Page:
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At first glance it may appear somewhat absurd to talk to Structural Engineers, or,
indeed, any engineer, about welding or the high temperature treatment of modern industrial metals; most members of the engineering profession are more or less familiar with the theory and main principles governing the use of one or other of the half dozen fusive agents now universally employed by the specialist, but one finds quite commonly that an impression exists that welding has positive and well-defined limitations, or that its employment is only possible in certain classes of work and in relation to the union of certain metals. This prejudice is so widespread that it may be well at, the outset to assert without qualification that, in mechanical repairs and
reconstructions and in the recreation of any of the industrial metals, there is practically no limit to its application. The idea, no doubt, had its origin in the unfortunate experience a certain number who have been the victims of incompetent operators, who have either failed to do what was required to be done or have employed an unsuitable process or fusive agent, with the inevitable result that the unit or member treated has lost efficiency or been irreparably damaged.
The introduction of scientific engineering methods in the measurements of racing yachts
is probably a matter in which few of our readers have ever had the opportunity of indulging. First of all, to those who know little of sailing, and still less of the complications of measurement for "rating" of sailing yachts, we should state that before a boat can compete in any but handicap races she must be measured in order to see that she complies strictly with the rules laid down for "class" yachts.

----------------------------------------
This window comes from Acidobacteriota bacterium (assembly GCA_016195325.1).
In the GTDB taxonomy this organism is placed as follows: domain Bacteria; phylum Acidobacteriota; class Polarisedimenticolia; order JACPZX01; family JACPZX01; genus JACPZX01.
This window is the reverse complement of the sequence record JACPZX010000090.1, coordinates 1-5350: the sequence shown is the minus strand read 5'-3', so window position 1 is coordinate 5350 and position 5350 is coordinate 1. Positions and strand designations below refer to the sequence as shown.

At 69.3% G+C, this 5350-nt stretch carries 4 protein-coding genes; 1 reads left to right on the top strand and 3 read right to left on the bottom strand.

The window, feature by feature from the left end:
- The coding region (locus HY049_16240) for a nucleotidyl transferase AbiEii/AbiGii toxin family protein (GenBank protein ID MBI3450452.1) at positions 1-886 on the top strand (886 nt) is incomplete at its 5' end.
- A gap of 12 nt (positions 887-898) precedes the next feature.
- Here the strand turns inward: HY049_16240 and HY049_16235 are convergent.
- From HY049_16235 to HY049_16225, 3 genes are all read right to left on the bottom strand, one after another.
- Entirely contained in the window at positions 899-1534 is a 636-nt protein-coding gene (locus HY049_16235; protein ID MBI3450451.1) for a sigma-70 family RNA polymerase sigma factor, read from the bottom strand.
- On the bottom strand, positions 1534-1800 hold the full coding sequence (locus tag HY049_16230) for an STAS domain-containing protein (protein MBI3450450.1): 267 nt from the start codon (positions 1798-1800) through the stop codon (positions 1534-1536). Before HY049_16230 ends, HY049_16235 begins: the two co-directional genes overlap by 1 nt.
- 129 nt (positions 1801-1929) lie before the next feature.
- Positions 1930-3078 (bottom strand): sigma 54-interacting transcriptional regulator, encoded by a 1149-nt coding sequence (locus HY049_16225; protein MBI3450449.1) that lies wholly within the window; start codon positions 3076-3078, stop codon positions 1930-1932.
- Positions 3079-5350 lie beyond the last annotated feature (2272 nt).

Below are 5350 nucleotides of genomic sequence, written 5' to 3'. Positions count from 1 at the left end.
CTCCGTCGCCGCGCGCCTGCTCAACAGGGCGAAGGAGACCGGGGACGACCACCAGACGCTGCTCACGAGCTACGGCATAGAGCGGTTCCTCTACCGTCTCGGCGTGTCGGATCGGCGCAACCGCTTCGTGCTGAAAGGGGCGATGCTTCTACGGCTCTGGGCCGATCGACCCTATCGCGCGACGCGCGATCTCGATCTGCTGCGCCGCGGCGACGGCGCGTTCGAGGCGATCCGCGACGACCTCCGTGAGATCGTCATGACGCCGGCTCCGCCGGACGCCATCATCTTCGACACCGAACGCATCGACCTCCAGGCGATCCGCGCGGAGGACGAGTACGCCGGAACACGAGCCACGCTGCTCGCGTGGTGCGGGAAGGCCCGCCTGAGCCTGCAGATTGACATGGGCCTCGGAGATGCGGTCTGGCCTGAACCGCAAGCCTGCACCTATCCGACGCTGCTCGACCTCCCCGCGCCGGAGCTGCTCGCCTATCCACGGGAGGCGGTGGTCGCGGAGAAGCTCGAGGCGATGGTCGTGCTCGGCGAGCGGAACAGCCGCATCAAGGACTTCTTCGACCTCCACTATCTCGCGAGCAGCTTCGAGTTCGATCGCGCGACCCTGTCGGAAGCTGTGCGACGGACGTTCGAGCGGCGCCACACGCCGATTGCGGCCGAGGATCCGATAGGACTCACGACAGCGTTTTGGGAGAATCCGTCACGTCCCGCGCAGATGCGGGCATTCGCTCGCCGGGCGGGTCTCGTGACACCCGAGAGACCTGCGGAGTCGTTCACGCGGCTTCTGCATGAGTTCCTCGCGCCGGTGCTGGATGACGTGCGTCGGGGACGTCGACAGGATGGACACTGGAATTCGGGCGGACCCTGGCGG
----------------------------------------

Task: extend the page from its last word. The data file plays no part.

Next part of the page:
The preliminary report by Mott, Hay and Anderson, consulting engineers, of Westminster,
to the Ministry of Transport regarding a proposed road bridge over the Forth at Queensferry has been sent to the local authorities for consideration. The report recommends that the bridge be constructed about a mile dwnstream from the railway bridge, the cost being estimated at £5,570,000 or £6,110,000, according to the route selected for the north approach. A bridge of the suspension type and having a main span of 2,400 ft. with a minimum clearance of 150 ft.-the same as the Forth Bridge-is recommended. The report states thathe present railway bridge was completed in 1889 and was located at the narrowest part of the river, advantage being taken of the rocky island of Inch-Garvie for the site of one of the main piers. It therefore occupies the best position in this stretch of the river. The bridge consists of a main span of 2,400 ft., with a minimum clearance above H.W.O.S.T. of 150 ft. This clearance is the same as that of the Forth Bridge, but while in the case of that bridge the clearance
rapidly diminishes under the cantilevers, in the proposed bridge the clearance is maintained under the whole span. The side spans are each 1,040 ft. with clearance above
H.W.O.S.T., diminishing from about 150 ft.